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A festival of acronyms: TREC on EC, CCABs etc.

A festival of acronyms: TREC on EC, CCABs etc.

How big should the Executive Council be? How many Commissions, Committees, Agencies and Board do we need to effectively do the work of the church? The Task Force for Reimagining the Episcopal Church attempted to answer these questions in its recent paper on governance and administration. I am generally supportive of the recommendations on reducing the number of CCABs, but unsure about what the church should do regarding the size and composition of Executive Council.

There are a number of Standing Commissions that have little legislation assigned to them by General Convention. These bodies frequently flounder. They search for something to do and end up infringing on the work of a different Standing Commission quite possibly involved in a similar kind of search. These commissions end up wasting their members’ time and small amounts of the church’s money. Let’s reduce the number of Standing commissions to those which we are relatively certain will have legislation referred to them down through the years. We can dicker about which ones make the lists, or which ones should be combined, but the principle is solid. (Honestly, I think you could put three people who are well versed in this stuff in the same row on a cross-country flight, and I think they’d have a workable solution before they landed.)

In place of some of these Standing Commissions, however, General Convention should have institute task forces with specific tasks, a membership selected for its abilities in advancing that task, and a limited duration. I think the work of the church can be done more competently and efficiently in this way.

TREC recommends reducing the size of the Executive Council from 40 to 21, a number that includes the Presiding Bishop, President of the House of Deputies and the chief operating officer (seat and voice, but no vote). I agree with the spirit of this recommendation, but worry that the cut might be too large. The council’s work is accomplished primarily by its standing committees, which do significant work in the months between meetings. I worry the cuts will put too great a burden on too few backs. A cut of 10 or 12 members might allow us to streamline operations without overwhelming the remaining members.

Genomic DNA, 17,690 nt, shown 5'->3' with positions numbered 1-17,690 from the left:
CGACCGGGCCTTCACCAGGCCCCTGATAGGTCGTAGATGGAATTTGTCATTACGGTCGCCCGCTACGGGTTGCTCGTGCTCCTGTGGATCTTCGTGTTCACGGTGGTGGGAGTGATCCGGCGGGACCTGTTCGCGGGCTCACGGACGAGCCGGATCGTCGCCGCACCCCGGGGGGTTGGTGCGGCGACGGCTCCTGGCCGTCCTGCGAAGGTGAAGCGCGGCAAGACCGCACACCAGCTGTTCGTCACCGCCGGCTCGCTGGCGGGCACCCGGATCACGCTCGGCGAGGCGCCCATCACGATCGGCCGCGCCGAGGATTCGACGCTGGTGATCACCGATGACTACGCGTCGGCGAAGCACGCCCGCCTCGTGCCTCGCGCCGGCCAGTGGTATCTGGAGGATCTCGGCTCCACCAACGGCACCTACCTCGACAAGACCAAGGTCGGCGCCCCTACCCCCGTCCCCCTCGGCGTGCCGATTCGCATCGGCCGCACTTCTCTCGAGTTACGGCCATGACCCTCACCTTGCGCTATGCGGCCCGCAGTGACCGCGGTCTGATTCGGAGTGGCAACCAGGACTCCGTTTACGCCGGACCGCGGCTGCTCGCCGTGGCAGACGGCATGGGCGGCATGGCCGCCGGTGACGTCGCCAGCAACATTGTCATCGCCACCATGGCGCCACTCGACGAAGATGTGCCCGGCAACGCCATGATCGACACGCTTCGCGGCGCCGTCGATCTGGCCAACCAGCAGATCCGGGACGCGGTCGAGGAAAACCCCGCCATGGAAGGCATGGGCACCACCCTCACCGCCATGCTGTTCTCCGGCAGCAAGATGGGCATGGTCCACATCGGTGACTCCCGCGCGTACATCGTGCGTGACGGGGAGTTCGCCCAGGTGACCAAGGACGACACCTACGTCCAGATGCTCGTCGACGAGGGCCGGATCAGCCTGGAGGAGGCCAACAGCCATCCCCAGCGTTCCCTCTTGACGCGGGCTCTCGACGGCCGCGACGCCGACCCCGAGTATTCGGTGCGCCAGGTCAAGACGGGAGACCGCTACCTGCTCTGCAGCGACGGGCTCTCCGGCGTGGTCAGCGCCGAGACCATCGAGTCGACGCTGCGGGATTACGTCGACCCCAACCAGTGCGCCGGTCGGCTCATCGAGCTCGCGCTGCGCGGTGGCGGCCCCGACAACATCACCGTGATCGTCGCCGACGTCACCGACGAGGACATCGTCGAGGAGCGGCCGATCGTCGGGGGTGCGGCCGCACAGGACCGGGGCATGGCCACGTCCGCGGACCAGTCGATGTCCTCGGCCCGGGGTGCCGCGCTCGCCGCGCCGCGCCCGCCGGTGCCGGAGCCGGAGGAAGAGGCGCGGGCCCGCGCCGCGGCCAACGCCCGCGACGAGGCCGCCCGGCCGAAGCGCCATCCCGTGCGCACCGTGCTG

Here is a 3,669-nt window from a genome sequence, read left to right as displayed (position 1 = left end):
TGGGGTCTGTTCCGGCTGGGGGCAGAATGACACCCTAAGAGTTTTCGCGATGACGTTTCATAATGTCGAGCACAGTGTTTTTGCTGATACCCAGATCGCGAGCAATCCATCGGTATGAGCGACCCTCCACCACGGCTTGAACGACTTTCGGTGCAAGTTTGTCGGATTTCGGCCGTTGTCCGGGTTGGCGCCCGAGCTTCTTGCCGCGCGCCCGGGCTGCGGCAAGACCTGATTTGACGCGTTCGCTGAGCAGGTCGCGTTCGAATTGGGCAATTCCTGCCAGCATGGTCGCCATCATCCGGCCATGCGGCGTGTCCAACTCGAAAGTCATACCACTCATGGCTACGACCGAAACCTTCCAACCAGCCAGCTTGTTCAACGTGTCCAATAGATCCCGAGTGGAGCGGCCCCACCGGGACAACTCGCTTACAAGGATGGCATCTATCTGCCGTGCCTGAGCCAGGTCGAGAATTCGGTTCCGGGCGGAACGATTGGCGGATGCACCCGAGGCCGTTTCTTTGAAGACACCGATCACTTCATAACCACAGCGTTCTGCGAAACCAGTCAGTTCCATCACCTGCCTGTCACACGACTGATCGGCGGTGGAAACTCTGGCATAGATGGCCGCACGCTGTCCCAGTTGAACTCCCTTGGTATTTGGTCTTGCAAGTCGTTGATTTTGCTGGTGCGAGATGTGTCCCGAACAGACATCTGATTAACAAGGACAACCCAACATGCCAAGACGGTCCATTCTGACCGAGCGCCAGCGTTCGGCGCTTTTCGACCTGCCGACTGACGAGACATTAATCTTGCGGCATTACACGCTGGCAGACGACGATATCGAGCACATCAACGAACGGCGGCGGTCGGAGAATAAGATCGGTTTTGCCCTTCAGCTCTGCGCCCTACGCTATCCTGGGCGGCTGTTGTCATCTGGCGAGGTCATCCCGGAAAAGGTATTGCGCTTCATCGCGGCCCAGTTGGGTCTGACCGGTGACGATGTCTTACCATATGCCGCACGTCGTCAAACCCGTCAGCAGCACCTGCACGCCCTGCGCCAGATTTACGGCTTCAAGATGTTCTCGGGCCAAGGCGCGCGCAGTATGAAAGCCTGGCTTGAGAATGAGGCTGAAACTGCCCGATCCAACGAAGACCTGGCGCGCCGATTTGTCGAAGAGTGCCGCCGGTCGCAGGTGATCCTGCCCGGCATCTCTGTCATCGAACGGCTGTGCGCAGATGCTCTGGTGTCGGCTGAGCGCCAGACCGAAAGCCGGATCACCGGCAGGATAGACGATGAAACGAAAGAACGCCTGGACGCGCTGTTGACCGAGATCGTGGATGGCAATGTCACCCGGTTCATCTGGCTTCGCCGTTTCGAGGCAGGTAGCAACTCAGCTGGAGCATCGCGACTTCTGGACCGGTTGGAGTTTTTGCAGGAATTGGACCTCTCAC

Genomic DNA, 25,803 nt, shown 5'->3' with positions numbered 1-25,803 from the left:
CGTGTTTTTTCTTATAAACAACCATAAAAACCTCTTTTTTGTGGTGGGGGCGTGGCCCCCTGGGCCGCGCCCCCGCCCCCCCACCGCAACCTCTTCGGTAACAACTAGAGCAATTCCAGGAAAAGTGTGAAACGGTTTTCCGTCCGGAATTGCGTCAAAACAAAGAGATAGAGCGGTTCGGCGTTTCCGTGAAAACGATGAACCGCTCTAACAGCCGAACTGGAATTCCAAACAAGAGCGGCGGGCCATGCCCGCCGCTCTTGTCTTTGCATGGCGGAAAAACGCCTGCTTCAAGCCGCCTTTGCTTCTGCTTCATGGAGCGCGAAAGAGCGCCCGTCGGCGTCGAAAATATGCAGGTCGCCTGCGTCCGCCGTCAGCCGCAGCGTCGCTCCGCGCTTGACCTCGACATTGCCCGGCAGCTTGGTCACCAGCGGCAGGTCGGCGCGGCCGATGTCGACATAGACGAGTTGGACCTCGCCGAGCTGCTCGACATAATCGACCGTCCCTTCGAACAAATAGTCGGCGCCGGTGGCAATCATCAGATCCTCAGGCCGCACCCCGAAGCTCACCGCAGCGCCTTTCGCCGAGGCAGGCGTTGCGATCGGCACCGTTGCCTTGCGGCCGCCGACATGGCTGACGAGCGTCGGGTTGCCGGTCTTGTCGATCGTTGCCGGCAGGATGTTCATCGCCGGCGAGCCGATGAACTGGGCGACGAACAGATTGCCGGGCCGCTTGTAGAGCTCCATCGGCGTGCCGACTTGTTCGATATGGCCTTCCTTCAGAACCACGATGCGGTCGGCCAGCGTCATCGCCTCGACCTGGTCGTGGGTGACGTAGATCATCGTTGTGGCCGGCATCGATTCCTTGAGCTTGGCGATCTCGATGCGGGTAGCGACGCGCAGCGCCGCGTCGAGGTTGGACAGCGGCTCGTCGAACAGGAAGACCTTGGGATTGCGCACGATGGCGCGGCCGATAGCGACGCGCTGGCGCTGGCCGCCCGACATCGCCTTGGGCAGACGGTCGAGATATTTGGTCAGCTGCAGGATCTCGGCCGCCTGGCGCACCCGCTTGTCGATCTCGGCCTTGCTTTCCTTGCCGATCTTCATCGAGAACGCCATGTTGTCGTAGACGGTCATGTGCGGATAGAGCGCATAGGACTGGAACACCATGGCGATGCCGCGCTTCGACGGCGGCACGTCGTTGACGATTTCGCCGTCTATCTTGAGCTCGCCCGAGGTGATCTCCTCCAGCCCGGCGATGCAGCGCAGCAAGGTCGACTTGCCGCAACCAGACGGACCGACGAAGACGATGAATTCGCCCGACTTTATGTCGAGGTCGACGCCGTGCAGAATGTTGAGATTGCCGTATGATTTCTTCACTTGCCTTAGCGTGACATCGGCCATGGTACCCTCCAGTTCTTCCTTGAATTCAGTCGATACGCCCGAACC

How we should choose these members if a difficult issue. Currently, General Convention elects 20 members and two members (one clergy and one lay person) are elected by each of the nine provinces of the church. It would seem that one either has to cut the number of council members elected by the convention, or else decide to rethink either the role of provincial representation, or the need to have both the clergy and lay orders represented in each provincial delegation. This is a conversation that would glaze the eyeballs of even the wonkiest wonks, so I’ll spare you. But one quick thought:

If we trusted General Convention to elect all members of Executive Council (which I would favor because I think a leaner council needs the most committed and capable members and that they should be elected from as large a pool as possible), we could reduce membership in the group to about 28, which would make it more likely that the council’s standing committee’s would have sufficient membership to get the work done. Or, if we gave each province only one representative (and mandated that the position rotate between clergy and laity), General Convention could continue to elect 20 members of council and the provinces 1 each, which would reduce the size of the council to 32, including the presiding officers and the chief operating officer.

On that stirring note, I’m out of here. I expect I’ll have one more short essay on some of the implications of TREC’s governance proposals. (It’s Lent now, so feel free to regard reading all this wonkery as your penance.)


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I can see that legislation is General Convention’s primary purpose, but why should we assume that the CCABs are the same way? Especially since,as far as I can tell, our problems aren’t rooted in poor quality legislation or resolutions so much as spending far to much time in committee. My sense is that we should go the opposite way, strengthening the various CCABs and giving them authority to do more to advance their own focus in ways other than drafting almost pointless resolutions for GC’s consideration. Well, unless they’ve finished their work in which case they should disband or be disbanded.

Jonathan Galliher

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